As I was picking up supplies for another Halloween project (updates soon to come!), I spied this collection of Halloween decorations at Lowe’s Home Improvement in Dallas.
The largest decoration was this hanging caged skeleton. It had a motion sensor that would set it screaming and shaking when you walked past. To be honest, the shaking wasn’t all that noticeable – I think it needs a larger motor for the size. It appeared to be about 5-6 feet tall. Check out the short video clip below.
There were a few other animated decorations, some of which were were not set up or not yet plugged in.
This illuminated skull had a interesting lighting effect. The video below doesn’t do it justice.
There was a good selection of inflatables this year. I was especially impressed by the Dragon and Archway Haunted House
We’ve been lucky to have very little vandalism of our Halloween yard over the years. I’ve seen signs in other yards that are pretty severe (Did you know that in Texas, you are allowed to shoot intruders in defense of property?)
I found some neat faux book boxes at a Michaels Arts and Crafts store, while looking for Halloween items. I immediately knew I had to try out Dave Lowe’e Creepy Book treatment on one. I like the end result on the test run:
I started with a small book box to test out the idea.
I used a diluted mixture of Mod Modge, brushed on top of a crumpled paper towel, to give the ‘leather’ effect. You really have to soak it. Crumpling the paper towel beforehand will help create creases. Take care to avoid bubbles. Even after it dries they will look more like bubbles than wrinkled leather. I trimmed and wrapped the edges around the edge of the cover. THis was a bit messy, since I didn’t know exactly the dimensions of the crumpled paper towel before it was applied to the book. I ended up with a very messy pair of scissors as I cut the cluey paper towel But I don’t know what other way I could do it, since the paper won’t lay completely flat until the Mod Podge is applied.
After it was dry (about a day), I broke out some acrylic paints for the final step. I decided on some burnt umber for the outside and black for the inside. The ‘bark brown’ make be used later to dry brushing highlights.
This is the end result. The odd partial leather effect on the inside cover is a result of me changing my mind halfway through the process. I originally intended to apply the paper towel on the inside as well, but changed my mind. I’ve decided that this was more of a trial run instead of a final product.
Here’s a closeup of the ‘leather’ effect. It could probably benefit from a wash of diluted black paint for shadows, and a cry-brush of lighter brown to bring out the highlights. But I’m happy with it so far.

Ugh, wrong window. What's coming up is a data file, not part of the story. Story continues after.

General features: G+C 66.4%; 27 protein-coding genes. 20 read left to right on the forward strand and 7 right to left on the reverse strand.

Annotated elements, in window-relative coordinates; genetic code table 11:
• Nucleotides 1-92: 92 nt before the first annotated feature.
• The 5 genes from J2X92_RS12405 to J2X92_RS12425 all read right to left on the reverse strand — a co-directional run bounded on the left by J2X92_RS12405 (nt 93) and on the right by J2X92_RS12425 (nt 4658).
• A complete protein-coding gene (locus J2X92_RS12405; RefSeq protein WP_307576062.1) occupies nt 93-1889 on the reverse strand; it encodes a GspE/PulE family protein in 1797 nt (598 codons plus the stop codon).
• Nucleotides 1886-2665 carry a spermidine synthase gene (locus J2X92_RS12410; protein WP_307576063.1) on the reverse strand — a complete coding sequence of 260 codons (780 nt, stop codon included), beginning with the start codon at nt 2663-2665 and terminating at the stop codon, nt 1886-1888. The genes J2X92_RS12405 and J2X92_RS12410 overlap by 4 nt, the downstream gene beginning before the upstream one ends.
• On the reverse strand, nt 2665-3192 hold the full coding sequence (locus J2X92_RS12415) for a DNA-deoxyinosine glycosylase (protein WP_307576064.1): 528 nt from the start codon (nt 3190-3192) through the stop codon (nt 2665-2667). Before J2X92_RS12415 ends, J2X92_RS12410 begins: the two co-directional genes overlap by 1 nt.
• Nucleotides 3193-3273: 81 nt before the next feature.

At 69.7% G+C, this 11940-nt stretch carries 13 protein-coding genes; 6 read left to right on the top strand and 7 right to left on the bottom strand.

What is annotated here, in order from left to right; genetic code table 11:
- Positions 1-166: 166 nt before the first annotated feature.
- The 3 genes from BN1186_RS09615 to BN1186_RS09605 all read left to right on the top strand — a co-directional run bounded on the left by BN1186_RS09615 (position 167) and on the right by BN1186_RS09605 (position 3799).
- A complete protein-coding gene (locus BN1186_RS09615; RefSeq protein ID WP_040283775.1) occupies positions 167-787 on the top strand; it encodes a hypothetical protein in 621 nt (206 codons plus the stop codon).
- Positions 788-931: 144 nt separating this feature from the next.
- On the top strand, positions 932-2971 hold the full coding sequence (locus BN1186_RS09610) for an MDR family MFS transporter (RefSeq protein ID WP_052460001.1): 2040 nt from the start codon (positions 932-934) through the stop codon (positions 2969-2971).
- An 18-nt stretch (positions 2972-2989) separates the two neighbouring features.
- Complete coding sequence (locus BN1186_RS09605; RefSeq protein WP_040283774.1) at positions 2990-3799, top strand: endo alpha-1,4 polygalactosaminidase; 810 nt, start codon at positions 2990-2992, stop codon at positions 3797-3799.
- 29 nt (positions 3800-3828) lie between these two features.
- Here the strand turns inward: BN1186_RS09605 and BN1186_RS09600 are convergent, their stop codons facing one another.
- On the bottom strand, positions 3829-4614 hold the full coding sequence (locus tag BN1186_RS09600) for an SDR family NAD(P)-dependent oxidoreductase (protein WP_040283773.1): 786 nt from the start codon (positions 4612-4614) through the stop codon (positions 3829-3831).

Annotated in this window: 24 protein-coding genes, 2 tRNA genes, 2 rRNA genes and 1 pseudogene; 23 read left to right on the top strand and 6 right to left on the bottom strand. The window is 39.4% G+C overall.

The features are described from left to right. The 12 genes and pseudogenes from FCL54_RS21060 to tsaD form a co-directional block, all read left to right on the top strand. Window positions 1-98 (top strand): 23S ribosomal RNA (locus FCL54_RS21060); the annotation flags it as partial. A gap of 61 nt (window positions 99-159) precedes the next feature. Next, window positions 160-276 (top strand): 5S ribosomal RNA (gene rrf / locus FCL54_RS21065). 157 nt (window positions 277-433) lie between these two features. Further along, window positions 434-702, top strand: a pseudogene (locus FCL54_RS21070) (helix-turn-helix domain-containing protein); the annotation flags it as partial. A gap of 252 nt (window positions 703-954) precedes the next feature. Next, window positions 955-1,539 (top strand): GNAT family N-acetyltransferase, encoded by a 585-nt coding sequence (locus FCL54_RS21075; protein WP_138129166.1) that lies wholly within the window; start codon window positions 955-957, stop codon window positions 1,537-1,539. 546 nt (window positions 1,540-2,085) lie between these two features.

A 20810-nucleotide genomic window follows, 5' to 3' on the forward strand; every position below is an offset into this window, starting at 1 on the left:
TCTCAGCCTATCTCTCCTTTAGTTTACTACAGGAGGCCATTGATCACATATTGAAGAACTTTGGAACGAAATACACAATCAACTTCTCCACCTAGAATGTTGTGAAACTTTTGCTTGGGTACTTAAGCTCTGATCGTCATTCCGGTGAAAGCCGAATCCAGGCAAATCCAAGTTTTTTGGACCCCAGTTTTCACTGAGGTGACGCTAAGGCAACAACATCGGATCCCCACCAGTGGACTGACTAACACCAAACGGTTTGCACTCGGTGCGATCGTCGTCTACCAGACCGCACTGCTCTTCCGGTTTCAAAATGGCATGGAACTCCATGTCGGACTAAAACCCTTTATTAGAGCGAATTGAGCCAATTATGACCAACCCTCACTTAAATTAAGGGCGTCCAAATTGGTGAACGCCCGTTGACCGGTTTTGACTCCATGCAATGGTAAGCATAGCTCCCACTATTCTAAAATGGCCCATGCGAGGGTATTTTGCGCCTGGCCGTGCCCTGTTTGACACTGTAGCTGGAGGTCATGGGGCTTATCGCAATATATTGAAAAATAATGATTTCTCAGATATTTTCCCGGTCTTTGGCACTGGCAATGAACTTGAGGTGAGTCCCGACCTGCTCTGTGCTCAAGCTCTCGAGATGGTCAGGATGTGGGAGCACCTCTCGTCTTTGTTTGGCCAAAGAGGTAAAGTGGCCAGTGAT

So check out your local crafts store. These books are spring and summer items, and should be heavily discounted.
The local Michaels arts-and-crafts stores have been slowly stocking their shelves with Halloween. Also, they have some deep discounts on their spring and summer merchandise. Some of these can be used for Halloween too!
First, the Halloween goodies!
The Lemaxx Spooky Town displays have a bit of a canival-like atmosphere this year. I took some pictures below.
There are lots of elegant decorations with variations on the skull theme this year…
…and other stuff (please forgive the occasional blurry picture)…
The changing portraits were sufficiently creepy
Check out this video for the full effect
I also saw a good selection of bisque ceramics. You’d need access to a kiln to glaze and finish these. There are craft locations that will do that for you (Like Art and Soul in the Plano TX area)
The stores are also deeply discounting spring items. One thing that caught my eye was the decorative boxes.
I especially like the boxes in the background that look like books. These are just crying out to be altered into some creepy Necronomicon or other spooky book (with a secret hiding place inside for your spell-making ingredients!). Check out Dave Lowe’s blog for ideas on how to make these into a faux leather creepy book. Even the regular boxes could be turned into a vampire killing kit, like this one in a video from Shadow of Palms.
The north Texas area had some freezing rain and sleet blow through recently. Complicating this is an extended period of freezing temperatures. SO everything has been closed and the streets and parking lots have been turned into ice rinks (literally – kids were playing ice hockey in the church parking lot down the street).
One of my traditions during cold weather is to build a snow pumpkin outside somewhere, like this:
Well the sleet and ice didn’t work with snow-building techniques, so I tried something different.
I give you.. the Ice Jack-o-Lantern!
I took a old plastic jackolantern pail, and cut it in half. Then I duct taped it together and filled it with water. However, the duct tape was not as waterproof as I would like, so it took me 2 days of refilling it until I was able to get enough to freeze before it leaked out.
It didn’t freeze all the way through (I didn’t expect it to) so I drained out the water and was left with a hollow pumpkin. I did put a little battery operated tealight inside last night, which looked OK. But you can’t really make out the features so it just looks like a ball of ice.
If I had to do it all over again, I wouldn’t cut the pumpkin pail until after the after froze. Then I might use a hot knife to cut out the eyes, nose and mouth. But it was a fun experiment anyway!
Someone else online had a similar idea. His instruction are over at Instructables.com